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Kunduz: The Taliban’s biggest victory in years, explained

An Afghan fighter after the fall of Kunduz.
An Afghan fighter after the fall of Kunduz.
(STR/AFP/Getty Images)
Zack Beauchamp is a senior correspondent at Vox, where he covers ideology and challenges to democracy, both at home and abroad. Before coming to Vox in 2014, he edited TP Ideas, a section of Think Progress devoted to the ideas shaping our political world.

Some terrible news broke in Afghanistan on Monday news: The Taliban had captured the city of Kunduz, Afghanistan's fifth-largest city and home to about 300,000 people. Kunduz is the provincial capital of Kunduz province in northern Afghanistan; the city is the first provincial capital the Taliban has managed to take in 14 years.

It's not clear how long the Taliban can hold on to the city, but this is a bad sign. The city's fall is a testament to some fundamental weaknesses in the Afghan military and government — problems that will bedevil the country as it tries to remain stable in the wake of NATO's withdrawal.

Why Kunduz fell

For several years now, the Taliban has been getting stronger in Afghanistan's north.

"The reported ‘move north’ of the Taleban ... has been a steady development since at least 2007/08," Thomas Ruttig, the co-director of the Afghanistan Analysts Network, wrote in May. In Kunduz province, they're "well-entrenched and have so far resisted all attempts to push them out for good."

In both September 2014 and April 2015, the Taliban launched major offensives in the province. So this latest offensive, which went all the way to the city of Kunduz, was no surprise.

According to Jason Lyall, a Yale University expert on Afghanistan and insurgency, there are three big reasons the Taliban grew strong enough to make such major gains in Kunduz: the "corrupt and violent militia" defending the city, the "weak central state," and "ethnic rivalries" between local groups.

That "corrupt and violent militia" isn't just some local warlord — it also includes the Afghan Local Police (ALP). The ALP formed in 2010 as a US-sponsored experiment to build up locally run military and police forces loyal to the central government. In practice, however, the ALP have been riddled with problems: They're corrupt, poorly led, abusive, and militarily ineffective.

The ALP are "often outgunned by the Taliban and are estimated to be losing men at three to six times the rate of regular security forces," AFP's Anuj Chopra reported from Kunduz in July, adding that the ALP forces are "widely likened to militias owing to their shady reputation for lawlessness and brutality."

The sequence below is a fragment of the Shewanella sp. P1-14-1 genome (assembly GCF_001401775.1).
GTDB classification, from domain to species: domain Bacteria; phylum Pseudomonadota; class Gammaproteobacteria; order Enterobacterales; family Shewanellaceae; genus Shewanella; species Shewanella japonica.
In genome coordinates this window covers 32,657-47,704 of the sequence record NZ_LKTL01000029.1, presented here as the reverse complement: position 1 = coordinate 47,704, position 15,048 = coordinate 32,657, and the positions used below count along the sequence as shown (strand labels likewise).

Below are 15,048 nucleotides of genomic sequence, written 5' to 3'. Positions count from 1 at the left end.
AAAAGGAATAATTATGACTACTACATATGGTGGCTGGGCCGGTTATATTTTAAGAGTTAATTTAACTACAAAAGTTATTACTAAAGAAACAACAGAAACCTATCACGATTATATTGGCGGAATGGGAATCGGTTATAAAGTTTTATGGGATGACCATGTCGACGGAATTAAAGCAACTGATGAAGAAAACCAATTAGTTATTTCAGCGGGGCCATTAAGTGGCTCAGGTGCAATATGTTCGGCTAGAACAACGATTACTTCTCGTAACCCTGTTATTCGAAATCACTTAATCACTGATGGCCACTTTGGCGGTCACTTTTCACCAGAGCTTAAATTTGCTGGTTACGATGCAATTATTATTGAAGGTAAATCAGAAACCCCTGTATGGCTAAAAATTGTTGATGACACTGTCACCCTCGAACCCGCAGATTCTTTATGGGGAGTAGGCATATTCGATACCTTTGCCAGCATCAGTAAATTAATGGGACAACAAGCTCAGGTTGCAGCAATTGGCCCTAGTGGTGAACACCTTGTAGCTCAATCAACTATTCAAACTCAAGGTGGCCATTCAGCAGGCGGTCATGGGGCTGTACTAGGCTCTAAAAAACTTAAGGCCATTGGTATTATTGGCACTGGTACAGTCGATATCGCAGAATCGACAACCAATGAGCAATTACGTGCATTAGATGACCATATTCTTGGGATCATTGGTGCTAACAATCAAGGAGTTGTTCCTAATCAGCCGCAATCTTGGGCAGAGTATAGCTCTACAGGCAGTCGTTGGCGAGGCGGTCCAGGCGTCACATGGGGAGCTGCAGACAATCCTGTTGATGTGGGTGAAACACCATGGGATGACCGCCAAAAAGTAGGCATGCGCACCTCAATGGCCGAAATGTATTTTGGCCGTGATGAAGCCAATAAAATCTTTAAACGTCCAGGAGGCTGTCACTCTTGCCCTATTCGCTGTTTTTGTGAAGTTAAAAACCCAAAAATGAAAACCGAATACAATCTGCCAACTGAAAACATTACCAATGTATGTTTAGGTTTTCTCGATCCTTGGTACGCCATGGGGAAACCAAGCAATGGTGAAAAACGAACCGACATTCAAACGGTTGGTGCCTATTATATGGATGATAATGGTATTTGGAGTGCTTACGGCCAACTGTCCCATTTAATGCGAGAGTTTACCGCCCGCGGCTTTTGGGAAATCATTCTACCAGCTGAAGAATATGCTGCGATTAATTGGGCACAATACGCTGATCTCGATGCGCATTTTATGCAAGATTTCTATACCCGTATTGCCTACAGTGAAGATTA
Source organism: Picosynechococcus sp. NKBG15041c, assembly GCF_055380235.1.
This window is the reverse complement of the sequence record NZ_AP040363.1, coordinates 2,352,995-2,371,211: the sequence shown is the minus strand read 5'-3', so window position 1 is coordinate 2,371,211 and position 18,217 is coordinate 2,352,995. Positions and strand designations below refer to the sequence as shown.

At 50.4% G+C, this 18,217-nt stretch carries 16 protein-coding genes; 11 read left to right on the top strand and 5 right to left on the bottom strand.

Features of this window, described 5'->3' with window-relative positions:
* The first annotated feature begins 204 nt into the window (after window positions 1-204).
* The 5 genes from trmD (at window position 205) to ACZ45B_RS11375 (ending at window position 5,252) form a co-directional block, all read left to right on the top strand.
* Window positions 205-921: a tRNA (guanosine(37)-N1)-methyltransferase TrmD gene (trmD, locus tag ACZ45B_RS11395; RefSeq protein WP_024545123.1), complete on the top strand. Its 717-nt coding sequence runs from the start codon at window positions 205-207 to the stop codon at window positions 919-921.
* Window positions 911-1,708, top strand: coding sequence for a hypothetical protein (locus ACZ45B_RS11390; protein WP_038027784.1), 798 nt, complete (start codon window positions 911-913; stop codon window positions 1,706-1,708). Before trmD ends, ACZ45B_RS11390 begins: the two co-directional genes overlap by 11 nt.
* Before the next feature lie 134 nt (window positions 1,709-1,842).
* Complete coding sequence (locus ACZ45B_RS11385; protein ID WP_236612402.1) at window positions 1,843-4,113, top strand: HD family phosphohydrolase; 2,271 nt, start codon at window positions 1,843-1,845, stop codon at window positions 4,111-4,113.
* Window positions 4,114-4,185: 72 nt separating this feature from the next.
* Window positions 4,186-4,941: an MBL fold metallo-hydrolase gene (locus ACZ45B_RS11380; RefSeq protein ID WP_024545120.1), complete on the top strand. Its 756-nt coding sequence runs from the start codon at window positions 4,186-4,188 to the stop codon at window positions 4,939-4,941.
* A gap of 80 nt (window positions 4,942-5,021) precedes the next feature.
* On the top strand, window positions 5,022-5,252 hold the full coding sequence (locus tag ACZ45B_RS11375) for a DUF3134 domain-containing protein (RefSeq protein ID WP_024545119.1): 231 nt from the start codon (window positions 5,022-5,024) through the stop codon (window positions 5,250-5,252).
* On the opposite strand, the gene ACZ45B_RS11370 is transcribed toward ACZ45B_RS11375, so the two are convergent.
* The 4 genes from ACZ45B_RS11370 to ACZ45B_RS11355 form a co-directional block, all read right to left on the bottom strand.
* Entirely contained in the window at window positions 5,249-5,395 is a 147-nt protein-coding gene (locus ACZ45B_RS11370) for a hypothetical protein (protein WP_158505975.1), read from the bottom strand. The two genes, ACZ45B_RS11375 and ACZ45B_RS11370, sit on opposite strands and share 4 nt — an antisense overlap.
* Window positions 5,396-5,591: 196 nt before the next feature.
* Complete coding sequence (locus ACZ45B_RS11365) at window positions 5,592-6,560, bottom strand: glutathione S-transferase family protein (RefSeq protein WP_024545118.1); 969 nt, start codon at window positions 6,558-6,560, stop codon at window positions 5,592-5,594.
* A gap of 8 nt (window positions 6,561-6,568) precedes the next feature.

And yet, the city had little choice but to rely on the ALP — leaving it vulnerable to a Taliban offensive. ALP "weaknesses contributed to insecurity that threatened to overwhelm Kunduz city early in the 2015 fighting season," the International Crisis Group wrote in a June report.

Kunduz was also defended by members of pro-government militias, which operate outside of any official legal structure. In light of the growing Taliban threat, the Afghan government enlisted hundreds of militia fighters — often led by warlords — to defend Kunduz back in May. These militias are, if anything, more brutal and less effective than the ALP. "Illegal militias have an even worse reputation than ALP units," as the Crisis Group put it.

Kunduz shows Afghanistan's weakness and susceptibility to a Taliban resurgence

alp kunduz

An ALP fighter in Kasab village in Kunduz. (Shah Marai/AFP/Getty Images)

The Afghan government relied on militias in Kunduz out of a desperate necessity for a simple but very important reason: The central government is very, very weak.

Its military forces, the Afghan National Army and the National Police, are poorly organized and overstretched. According to Ruttig, "Neither the US nor the Afghan government knew exactly how many soldiers and policemen are at its disposal."

The country's political leadership is deeply divided among itself, riven by factional and ethnic jockeying. Under these conditions, the central army can't function effectively — and there are just not enough resources to provide real oversight.

Kunduz province itself is riven by ethnic conflict that, while not unique in Afghanistan, has left it especially vulnerable.

"There’s a major Pashtun-Tajik/Uzbek divide in Kunduz," Lyall writes via email. "The Pashtuns [are] dominant in some districts but the province is overall Tajik and Uzbek."

The Taliban, which is heavily Pashtun, took advantage of that. "Local resistance [to the government] often occurred in Pashtun areas patrolled by non-Pashtun ALP," the Crisis Group writes.

"In a province where all of the country’s ethnic groups are present and major political factions hold ground at the expense of others, insurgents have an easy game taking advantage of tensions that are constantly being fueled by feelings of being marginalised," Lola Cecchinel, program director at the Afghanistan-focused ATR Consulting, writes. "The insurgents are depicting the government, and particularly militias linked to government officials, as corrupt, inefficient and predatory, and this is falling on fertile ground among the population."

It's not obvious, according to Lyall, that the Taliban can actually hold on to the city of Kunduz in the face of a concerted Afghan counterattack. But no military offensive to retake the city, even if it succeeds in kicking the Taliban back out, can solve the underlying problems with the Afghan state and military that caused the city to fall in the first place — raising some serious questions about how well the Afghan government, now on its own with NATO forces gone, can hold off the Taliban.

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